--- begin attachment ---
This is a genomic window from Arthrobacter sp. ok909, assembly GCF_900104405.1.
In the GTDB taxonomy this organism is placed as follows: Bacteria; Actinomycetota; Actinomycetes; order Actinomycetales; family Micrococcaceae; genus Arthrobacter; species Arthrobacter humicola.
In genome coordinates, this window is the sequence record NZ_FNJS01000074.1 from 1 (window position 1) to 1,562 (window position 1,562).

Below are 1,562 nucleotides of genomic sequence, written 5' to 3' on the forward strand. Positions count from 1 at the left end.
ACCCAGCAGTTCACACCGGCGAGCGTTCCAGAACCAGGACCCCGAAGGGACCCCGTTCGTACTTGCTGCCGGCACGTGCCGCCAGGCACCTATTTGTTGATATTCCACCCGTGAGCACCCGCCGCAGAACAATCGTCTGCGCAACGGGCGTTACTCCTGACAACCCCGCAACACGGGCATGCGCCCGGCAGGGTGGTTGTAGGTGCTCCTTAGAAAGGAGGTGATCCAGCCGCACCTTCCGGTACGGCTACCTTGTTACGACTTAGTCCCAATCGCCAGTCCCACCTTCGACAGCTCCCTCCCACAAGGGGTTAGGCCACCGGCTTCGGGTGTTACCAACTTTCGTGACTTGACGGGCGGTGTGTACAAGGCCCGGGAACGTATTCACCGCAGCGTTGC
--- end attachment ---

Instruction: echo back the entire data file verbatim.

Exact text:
This is a genomic window from Arthrobacter sp. ok909, assembly GCF_900104405.1.
In the GTDB taxonomy this organism is placed as follows: Bacteria; Actinomycetota; Actinomycetes; order Actinomycetales; family Micrococcaceae; genus Arthrobacter; species Arthrobacter humicola.
In genome coordinates, this window is the sequence record NZ_FNJS01000074.1 from 1 (window position 1) to 1,562 (window position 1,562).

Below are 1,562 nucleotides of genomic sequence, written 5' to 3' on the forward strand. Positions count from 1 at the left end.
ACCCAGCAGTTCACACCGGCGAGCGTTCCAGAACCAGGACCCCGAAGGGACCCCGTTCGTACTTGCTGCCGGCACGTGCCGCCAGGCACCTATTTGTTGATATTCCACCCGTGAGCACCCGCCGCAGAACAATCGTCTGCGCAACGGGCGTTACTCCTGACAACCCCGCAACACGGGCATGCGCCCGGCAGGGTGGTTGTAGGTGCTCCTTAGAAAGGAGGTGATCCAGCCGCACCTTCCGGTACGGCTACCTTGTTACGACTTAGTCCCAATCGCCAGTCCCACCTTCGACAGCTCCCTCCCACAAGGGGTTAGGCCACCGGCTTCGGGTGTTACCAACTTTCGTGACTTGACGGGCGGTGTGTACAAGGCCCGGGAACGTATTCACCGCAGCGTTGC